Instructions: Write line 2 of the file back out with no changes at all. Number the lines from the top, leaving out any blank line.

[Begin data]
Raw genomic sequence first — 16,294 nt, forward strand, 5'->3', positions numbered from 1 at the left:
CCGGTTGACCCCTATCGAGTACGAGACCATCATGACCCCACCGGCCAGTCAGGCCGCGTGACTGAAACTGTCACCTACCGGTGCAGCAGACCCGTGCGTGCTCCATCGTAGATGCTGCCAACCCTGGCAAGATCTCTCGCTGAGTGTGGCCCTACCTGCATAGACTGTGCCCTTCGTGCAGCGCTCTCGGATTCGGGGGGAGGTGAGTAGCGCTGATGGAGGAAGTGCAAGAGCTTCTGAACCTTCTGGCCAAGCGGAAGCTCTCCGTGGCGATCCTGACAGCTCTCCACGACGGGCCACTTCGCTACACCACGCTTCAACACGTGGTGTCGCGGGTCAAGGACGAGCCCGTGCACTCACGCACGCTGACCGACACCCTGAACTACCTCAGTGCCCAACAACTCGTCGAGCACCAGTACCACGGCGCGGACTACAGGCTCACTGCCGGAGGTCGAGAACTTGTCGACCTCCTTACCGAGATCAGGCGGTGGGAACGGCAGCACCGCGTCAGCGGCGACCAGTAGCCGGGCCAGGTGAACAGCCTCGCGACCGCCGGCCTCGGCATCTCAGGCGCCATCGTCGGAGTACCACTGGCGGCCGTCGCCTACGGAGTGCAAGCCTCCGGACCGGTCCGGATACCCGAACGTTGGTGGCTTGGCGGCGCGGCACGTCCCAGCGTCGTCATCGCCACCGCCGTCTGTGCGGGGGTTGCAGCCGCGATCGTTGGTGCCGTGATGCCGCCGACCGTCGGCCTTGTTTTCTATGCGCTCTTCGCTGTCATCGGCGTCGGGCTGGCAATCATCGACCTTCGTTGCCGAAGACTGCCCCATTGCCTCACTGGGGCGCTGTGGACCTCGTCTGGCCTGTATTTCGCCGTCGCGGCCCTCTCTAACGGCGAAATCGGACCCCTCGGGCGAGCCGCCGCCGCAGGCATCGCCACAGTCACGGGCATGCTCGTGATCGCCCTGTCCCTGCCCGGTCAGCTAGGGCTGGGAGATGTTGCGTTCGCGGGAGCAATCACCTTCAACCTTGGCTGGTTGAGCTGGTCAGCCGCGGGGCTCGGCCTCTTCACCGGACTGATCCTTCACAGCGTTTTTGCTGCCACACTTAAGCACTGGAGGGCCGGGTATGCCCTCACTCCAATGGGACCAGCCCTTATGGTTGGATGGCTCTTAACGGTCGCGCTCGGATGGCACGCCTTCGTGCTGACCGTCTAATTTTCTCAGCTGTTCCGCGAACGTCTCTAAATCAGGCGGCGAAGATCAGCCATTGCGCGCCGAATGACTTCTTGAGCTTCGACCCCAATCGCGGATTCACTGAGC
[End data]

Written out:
CCGGTTGACCCCTATCGAGTACGAGACCATCATGACCCCACCGGCCAGTCAGGCCGCGTGACTGAAACTGTCACCTACCGGTGCAGCAGACCCGTGCGTGCTCCATCGTAGATGCTGCCAACCCTGGCAAGATCTCTCGCTGAGTGTGGCCCTACCTGCATAGACTGTGCCCTTCGTGCAGCGCTCTCGGATTCGGGGGGAGGTGAGTAGCGCTGATGGAGGAAGTGCAAGAGCTTCTGAACCTTCTGGCCAAGCGGAAGCTCTCCGTGGCGATCCTGACAGCTCTCCACGACGGGCCACTTCGCTACACCACGCTTCAACACGTGGTGTCGCGGGTCAAGGACGAGCCCGTGCACTCACGCACGCTGACCGACACCCTGAACTACCTCAGTGCCCAACAACTCGTCGAGCACCAGTACCACGGCGCGGACTACAGGCTCACTGCCGGAGGTCGAGAACTTGTCGACCTCCTTACCGAGATCAGGCGGTGGGAACGGCAGCACCGCGTCAGCGGCGACCAGTAGCCGGGCCAGGTGAACAGCCTCGCGACCGCCGGCCTCGGCATCTCAGGCGCCATCGTCGGAGTACCACTGGCGGCCGTCGCCTACGGAGTGCAAGCCTCCGGACCGGTCCGGATACCCGAACGTTGGTGGCTTGGCGGCGCGGCACGTCCCAGCGTCGTCATCGCCACCGCCGTCTGTGCGGGGGTTGCAGCCGCGATCGTTGGTGCCGTGATGCCGCCGACCGTCGGCCTTGTTTTCTATGCGCTCTTCGCTGTCATCGGCGTCGGGCTGGCAATCATCGACCTTCGTTGCCGAAGACTGCCCCATTGCCTCACTGGGGCGCTGTGGACCTCGTCTGGCCTGTATTTCGCCGTCGCGGCCCTCTCTAACGGCGAAATCGGACCCCTCGGGCGAGCCGCCGCCGCAGGCATCGCCACAGTCACGGGCATGCTCGTGATCGCCCTGTCCCTGCCCGGTCAGCTAGGGCTGGGAGATGTTGCGTTCGCGGGAGCAATCACCTTCAACCTTGGCTGGTTGAGCTGGTCAGCCGCGGGGCTCGGCCTCTTCACCGGACTGATCCTTCACAGCGTTTTTGCTGCCACACTTAAGCACTGGAGGGCCGGGTATGCCCTCACTCCAATGGGACCAGCCCTTATGGTTGGATGGCTCTTAACGGTCGCGCTCGGATGGCACGCCTTCGTGCTGACCGTCTAATTTTCTCAGCTGTTCCGCGAACGTCTCTAAATCAGGCGGCGAAGATCAGCCATTGCGCGCCGAATGACTTCTTGAGCTTCGACCCCAATCGCGGATTCACTGAGC